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the Complete Review
the complete review - fiction

     

The Days of Abandonment

by
Elena Ferrante


general information | review summaries | our review | links | about the author

To purchase The Days of Abandonment



Title: The Days of Abandonment
Author: Elena Ferrante
Genre: Novel
Written: 2002 (Eng. 2005)
Length: 189 pages
Original in: Italian
Availability: The Days of Abandonment - US
The Days of Abandonment - UK
The Days of Abandonment - Canada
The Days of Abandonment - India
Les Jours de mon abandon - France
Tage des Verlassenwerdens - Deutschland
I giorni dell'abbandono - Italia
Los días del abandono - España
  • Italian title: I giorni dell'abbandono
  • Translated by Ann Goldstein
  • I giorni dell'abbandono was made into a film in 2005, directed by Roberto Faenza

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Our Assessment:

B+ : convincing but unpleasant

See our review for fuller assessment.




Review Summaries
Source Rating Date Reviewer
London Rev. of Books . 21/9/2006 Daniel Soar
The NY Times A 25/8/2005 Janet Maslin
The NY Times Book Rev. . 25/9/2005 Jean Hanff Korelitz
The New Yorker . 31/10/2005 .
The Times . 22/7/2006 Kate Saunders


  From the Reviews:
  • "The writer is immensely self-aware and her frankness is stunning (.....) The translation is idiosyncratic in ways that only heighten its meaning." - Janet Maslin, The New York Times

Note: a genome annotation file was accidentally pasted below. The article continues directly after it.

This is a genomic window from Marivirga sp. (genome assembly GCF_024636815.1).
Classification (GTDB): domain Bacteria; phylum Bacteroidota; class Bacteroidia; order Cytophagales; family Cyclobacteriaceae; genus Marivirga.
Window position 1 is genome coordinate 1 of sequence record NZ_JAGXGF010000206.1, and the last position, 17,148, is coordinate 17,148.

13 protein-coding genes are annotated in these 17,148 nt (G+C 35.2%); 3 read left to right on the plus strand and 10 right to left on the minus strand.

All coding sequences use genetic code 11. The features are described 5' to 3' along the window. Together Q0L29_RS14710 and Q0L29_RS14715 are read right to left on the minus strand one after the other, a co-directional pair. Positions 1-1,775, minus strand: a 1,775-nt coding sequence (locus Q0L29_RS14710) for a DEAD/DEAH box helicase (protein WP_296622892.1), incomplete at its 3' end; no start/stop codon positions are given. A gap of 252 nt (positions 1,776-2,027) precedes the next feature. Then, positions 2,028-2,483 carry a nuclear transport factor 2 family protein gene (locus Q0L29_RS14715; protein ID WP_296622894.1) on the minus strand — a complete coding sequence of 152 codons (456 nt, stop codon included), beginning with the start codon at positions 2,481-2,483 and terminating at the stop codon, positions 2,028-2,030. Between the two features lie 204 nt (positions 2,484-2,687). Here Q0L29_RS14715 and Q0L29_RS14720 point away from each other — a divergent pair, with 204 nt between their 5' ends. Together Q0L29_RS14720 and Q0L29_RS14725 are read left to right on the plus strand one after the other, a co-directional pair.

• "Ferrante's theme, while a staple of commercial fiction and television dramas, has seldom received such close scrutiny in literary fiction. . (...) Ferrante (...) makes her heroine a new and individual character in a well-worn story." - Jean Hanff Korelitz, The New York Times Book Review

  • "(D)eeply observed, excruciatingly blunt" - The New Yorker

  • "(Y)ou wonít find a more harrowing dissection of the dumped woman. Pay attention, anyone considering a spot of adultery -- this is what youíll be doing to your spouse, and it ainít pretty." - Kate Saunders, The Times

Please note that these ratings solely represent the complete review's biased interpretation and subjective opinion of the actual reviews and do not claim to accurately reflect or represent the views of the reviewers. Similarly the illustrative quotes chosen here are merely those the complete review subjectively believes represent the tenor and judgment of the review as a whole. We acknowledge (and remind and warn you) that they may, in fact, be entirely unrepresentative of the actual reviews by any other measure.

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The complete review's Review:

       The Days of Abandonment begins with Mario walking out on Olga, his wife of fifteen years, and their two children. It's an act that appears to come out of the blue, and it devastates Olga, who narrates this account of her 'days of abandonment.'